Austins Top Tips for 3D Printing

Having trouble with your 3D printer? Is the quality not what you had hoped? Here is a list of my top tips to get through the most common issues. Filament Jams: You probably haven’t owned a 3D printer long if you haven’t experienced a filament jam or two.
  1. The first step is to check the printing temperature for the material you are using. I typically shoot for an extruder temperature of 230°C when working with ABS and temperatures of 210°C and 105°C when working with PLA and flexible filament respectively.
  2. If all settings check out, remove the nozzle and place it under a controlled flame until plastic melts (<10 seconds). A paperclip can then be used to clear out the molten plastic from the nozzle.
  3. If the clog is deeper in the extruder, keep the nozzle off and heat up the extruder block to load filament. Allow the heater block to get up to temperature and then feed filament into the top with some light pressure. Continue to apply the pressure for about a minute or so to allow the clogged portion to soften. The first couple of inches extruded will be the hardened material that formed the clog. If you are still having trouble, look into disassembling the extruder head on your 3D printer and pulling the blockage out manually.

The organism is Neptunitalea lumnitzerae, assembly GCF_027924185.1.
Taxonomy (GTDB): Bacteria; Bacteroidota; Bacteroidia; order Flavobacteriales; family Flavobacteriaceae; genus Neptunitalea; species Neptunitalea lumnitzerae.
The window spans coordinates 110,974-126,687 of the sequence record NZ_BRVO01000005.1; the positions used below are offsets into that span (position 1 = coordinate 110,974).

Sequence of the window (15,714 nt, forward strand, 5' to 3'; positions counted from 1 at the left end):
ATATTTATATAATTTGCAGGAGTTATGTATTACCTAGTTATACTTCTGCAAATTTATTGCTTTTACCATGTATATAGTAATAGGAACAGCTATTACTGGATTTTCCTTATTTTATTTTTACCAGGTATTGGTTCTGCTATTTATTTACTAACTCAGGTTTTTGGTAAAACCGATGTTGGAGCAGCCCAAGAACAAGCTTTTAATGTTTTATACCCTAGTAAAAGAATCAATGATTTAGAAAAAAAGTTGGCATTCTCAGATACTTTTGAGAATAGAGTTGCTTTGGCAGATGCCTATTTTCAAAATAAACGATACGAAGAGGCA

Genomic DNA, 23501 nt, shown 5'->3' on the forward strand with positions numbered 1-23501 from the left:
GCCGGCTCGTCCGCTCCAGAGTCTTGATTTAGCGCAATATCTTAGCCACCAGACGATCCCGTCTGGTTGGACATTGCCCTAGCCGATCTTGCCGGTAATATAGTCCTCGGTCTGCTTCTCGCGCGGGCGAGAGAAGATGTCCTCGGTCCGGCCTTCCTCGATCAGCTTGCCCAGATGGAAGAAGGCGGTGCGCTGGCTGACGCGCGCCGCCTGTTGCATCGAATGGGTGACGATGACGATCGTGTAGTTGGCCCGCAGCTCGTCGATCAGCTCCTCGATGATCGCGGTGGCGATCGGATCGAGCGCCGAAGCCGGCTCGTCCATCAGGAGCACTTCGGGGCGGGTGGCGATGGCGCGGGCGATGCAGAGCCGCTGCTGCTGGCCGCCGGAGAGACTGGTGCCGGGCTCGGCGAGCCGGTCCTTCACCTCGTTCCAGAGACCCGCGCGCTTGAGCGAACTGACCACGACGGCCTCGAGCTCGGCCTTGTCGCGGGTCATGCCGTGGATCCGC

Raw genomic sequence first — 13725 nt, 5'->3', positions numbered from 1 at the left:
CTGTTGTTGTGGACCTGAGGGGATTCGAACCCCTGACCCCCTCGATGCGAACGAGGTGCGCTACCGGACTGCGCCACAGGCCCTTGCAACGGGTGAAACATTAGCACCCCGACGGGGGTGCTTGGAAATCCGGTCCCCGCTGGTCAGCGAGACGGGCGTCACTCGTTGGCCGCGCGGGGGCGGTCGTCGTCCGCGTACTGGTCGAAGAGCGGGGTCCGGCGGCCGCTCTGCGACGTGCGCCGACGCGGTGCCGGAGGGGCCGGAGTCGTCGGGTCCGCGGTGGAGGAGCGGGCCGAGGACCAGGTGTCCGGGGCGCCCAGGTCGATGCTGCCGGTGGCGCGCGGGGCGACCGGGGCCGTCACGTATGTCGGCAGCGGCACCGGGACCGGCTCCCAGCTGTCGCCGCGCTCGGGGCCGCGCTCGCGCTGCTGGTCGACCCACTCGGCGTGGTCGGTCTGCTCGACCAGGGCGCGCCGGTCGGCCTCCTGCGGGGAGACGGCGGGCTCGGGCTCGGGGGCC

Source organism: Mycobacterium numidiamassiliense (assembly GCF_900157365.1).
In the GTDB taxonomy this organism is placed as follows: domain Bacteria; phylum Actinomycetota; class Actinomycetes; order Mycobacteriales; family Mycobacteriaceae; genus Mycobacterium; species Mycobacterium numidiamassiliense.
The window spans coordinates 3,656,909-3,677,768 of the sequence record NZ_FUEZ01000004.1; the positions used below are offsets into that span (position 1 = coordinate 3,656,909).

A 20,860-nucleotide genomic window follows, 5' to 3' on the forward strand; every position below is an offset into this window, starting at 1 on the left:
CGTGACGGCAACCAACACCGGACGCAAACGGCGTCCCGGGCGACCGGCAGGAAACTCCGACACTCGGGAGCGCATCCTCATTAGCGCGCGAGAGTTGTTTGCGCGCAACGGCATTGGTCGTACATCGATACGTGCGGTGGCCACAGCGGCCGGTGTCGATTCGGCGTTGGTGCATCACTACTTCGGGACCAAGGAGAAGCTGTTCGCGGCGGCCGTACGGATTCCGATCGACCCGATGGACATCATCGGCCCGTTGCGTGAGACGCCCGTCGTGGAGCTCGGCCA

Filament not sticking: Bed adhesion can be a major problem leading to a large waste of time and filament.
  1. I have found the quickest and easiest solution to wipe off any excess material from the bed with a piece of cloth and spray a thin layer of hairspray (1 second max)
  2. If the bed needs a good cleaning acetone works well to dissolve away PLA and ABS. Afterward use a little bit of rubbing alcohol and a clean cloth to rid most of the surface from oils and residue.
  3. If you are still having issues with filament not sticking, go into the advanced settings of your 3D printer and slow down the base layer (~10 mm/s) and turn down the cooling fan power. This will allow the filament a longer time to adhere to the surface before cooling into a brittle state.
Stock Setting Adjustment I have fine-tuned the settings with our 3D printers at the PDC to improve the quality, print reliability, and efficiency. The following settings are just a few I found useful. Quality:
  • Extrusion Temperatures, should correspond to material type
  • Extrusion speeds, <40mm/s increased my quality drastically from ~90 mm/s default settings. Even slower speeds on first layers and outlines provide a better finish.
  • Shells, Increase number of shells for a more solid outside layer
  • Layer Height, I use 0.10 mm for higher quality prints and 0.20 mm for faster prints.
Efficiency:
  • Infill Density, lower the percentage of infill and the less filament is used
  • Infill Pattern, hexagonal infill provides a good balance of material usage & strength
  • Support Angle, higher support angles requires less support. Supports will not be used until the overhang exceeds the angle (I recommend 75°).
  • Support Layer Height, usually 0.20 or higher for reduced printing time
  • Rafts and Supports are not required for every part you are make just give a visual inspection if it really needs supports or a raft to print on
I hope you found this useful. Good luck on bringing your ideas to life!